Congressional Leaders Question Process for Changing System that Protects Food Names
March 9, 2015
House and Senate leaders overseeing trade and intellectual property issues expressed serious doubts about European efforts to shut the U.S. out of discussions on efforts to revise a global system for registering protected food names.
The planned changes to a treaty known as the Lisbon Agreement could severely restrict the use of many cheese names by marketers in countries that, like the United States, are not even signed on to the agreement.
Changes that would expand the scope of the agreement are scheduled to be considered at a 10-day international conference in May. But, under newly implemented rules, non-parties to the treaty are not allowed to participate fully, even though their food producers could be impacted enormously by the changes.
Only the parties to the actual agreement – about 30 nations, roughly half of them in Europe – can fully participate in the conference.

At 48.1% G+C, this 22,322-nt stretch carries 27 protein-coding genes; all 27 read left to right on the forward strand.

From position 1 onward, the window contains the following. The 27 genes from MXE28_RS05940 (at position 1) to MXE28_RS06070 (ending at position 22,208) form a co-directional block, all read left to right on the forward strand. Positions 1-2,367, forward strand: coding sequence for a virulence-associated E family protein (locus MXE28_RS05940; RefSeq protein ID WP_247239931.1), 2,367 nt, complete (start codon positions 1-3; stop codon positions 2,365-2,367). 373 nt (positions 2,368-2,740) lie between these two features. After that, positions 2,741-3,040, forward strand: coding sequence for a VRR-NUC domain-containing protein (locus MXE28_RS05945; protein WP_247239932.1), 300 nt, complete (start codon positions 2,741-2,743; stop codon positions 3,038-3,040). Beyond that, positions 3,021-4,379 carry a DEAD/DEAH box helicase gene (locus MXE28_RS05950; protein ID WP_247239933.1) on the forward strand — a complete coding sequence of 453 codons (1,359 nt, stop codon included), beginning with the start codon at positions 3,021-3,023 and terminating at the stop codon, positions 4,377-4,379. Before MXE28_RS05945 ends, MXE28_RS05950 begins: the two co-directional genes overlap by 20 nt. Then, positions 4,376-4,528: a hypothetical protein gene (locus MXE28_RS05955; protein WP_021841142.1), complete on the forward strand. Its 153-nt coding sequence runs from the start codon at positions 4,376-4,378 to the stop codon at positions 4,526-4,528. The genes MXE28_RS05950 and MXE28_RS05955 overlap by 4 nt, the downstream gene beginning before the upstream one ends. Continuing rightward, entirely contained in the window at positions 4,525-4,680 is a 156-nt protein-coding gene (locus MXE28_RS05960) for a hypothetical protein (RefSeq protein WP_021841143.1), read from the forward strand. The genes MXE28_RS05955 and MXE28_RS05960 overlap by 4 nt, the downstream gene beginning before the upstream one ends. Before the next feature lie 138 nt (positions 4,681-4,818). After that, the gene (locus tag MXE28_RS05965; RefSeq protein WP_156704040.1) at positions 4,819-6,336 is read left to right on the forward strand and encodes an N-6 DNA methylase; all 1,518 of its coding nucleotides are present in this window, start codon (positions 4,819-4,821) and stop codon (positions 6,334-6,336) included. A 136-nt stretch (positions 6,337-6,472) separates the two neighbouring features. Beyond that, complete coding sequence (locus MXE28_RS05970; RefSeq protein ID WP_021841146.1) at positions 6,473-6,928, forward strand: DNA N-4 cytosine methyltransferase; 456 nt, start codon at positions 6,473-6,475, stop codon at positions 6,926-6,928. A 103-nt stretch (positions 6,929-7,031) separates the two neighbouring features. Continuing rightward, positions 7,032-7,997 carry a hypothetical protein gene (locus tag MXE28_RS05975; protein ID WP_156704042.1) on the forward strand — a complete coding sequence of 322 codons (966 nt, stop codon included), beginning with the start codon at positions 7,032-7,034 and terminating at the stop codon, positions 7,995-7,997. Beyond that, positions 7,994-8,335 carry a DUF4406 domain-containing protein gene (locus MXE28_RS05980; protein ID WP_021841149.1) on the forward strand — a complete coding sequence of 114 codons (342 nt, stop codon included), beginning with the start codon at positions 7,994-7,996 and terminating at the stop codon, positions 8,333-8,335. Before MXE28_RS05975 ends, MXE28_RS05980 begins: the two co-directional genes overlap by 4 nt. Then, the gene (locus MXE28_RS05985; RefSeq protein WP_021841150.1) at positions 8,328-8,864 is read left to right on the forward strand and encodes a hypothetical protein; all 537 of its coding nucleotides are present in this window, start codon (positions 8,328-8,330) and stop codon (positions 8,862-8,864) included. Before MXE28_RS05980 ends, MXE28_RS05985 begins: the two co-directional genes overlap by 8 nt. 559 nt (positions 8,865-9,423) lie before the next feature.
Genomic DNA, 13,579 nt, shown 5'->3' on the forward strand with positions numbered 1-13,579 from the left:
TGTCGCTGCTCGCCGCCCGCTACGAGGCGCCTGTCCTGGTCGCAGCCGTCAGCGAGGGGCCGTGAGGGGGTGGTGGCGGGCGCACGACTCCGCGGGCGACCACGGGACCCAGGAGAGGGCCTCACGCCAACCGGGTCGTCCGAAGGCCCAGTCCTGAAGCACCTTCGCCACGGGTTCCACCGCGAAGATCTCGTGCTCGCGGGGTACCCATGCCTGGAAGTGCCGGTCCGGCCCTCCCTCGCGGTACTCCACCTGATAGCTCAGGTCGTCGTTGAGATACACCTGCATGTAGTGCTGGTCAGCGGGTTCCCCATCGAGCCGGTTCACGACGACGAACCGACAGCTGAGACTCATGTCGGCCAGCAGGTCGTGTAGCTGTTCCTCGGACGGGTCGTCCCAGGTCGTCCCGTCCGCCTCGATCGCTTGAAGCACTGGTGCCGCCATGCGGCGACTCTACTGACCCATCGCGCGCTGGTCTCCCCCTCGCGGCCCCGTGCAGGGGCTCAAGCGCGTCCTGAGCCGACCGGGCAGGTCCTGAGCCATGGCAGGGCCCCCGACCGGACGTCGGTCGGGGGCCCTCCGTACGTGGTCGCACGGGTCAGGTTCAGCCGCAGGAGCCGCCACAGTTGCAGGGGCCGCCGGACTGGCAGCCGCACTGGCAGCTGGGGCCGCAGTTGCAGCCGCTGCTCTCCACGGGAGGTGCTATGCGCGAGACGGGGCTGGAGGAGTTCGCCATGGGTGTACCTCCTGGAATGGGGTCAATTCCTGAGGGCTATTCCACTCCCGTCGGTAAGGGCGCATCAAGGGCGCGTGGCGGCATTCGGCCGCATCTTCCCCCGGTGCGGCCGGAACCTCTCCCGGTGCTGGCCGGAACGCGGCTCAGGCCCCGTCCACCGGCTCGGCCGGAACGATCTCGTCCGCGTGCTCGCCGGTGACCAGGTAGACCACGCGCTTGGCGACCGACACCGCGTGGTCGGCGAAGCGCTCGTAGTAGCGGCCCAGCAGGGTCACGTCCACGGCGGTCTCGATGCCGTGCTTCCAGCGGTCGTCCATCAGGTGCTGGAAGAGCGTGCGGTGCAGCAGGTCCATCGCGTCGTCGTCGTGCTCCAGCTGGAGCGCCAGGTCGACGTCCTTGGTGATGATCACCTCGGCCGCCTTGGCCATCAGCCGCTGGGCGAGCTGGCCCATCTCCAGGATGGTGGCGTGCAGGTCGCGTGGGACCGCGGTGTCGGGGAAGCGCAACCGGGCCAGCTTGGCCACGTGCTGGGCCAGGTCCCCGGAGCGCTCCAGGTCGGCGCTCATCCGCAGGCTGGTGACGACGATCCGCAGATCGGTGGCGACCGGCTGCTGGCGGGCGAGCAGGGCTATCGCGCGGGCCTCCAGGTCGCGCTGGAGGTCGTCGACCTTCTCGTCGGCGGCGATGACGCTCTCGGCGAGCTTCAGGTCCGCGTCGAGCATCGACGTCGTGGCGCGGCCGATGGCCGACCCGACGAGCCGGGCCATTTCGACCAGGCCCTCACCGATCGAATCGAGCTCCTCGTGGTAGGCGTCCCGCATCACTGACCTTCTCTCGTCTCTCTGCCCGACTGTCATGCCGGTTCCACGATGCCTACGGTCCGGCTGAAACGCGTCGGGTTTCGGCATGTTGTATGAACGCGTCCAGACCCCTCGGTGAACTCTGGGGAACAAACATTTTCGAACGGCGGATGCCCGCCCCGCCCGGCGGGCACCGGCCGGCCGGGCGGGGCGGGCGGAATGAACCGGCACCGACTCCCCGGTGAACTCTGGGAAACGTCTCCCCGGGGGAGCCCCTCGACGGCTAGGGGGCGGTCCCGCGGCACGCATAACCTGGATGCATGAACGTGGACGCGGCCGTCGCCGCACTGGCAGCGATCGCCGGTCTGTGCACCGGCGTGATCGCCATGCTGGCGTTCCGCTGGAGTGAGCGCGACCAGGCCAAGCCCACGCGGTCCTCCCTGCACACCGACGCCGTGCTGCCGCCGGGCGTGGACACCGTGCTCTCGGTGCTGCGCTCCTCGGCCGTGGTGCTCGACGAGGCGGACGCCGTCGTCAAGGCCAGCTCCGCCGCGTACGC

In a bipartisan letter, Senators Orrin Hatch (R-UT), Ron Wyden (D-OR), Chuck Grassley (R-IA) and Patrick Leahy (D-VT) and Representatives Paul Ryan (R-WI), Sandy Levin (D-MI), Bob Goodlatte (R-VA) and John Conyers (D-MI) urged the World Intellectual Property Organization to follow past practice by letting all WIPO-member countries have an equal voice in determining changes to the Lisbon Agreement.
Hatch, Wyden, Ryan and Levin head the Senate Finance and House Ways and Means committees, while Grassley, Leahy, Goodlatte and Conyers oversee both chambers’ judiciary committees.
Dairy leaders praised the House and Senate members for questioning WIPO’s process.
“The proposed changes in the Lisbon Agreement are clearly aimed at preventing U.S. dairy producers from using names in international trade that they have used for decades, such as feta, parmesan, havarti, asiago and others,” said Jim Mulhern, NMPF President and CEO. “Countries can strike treaties to address their own goals, but that should not be allowed to come at the expense of others’ long-standing and growing exports.”
NMPF has helped lead U.S. dairy interests in opposing European efforts to ban countries from using many common cheese names unless the products are made in a particular geographic area.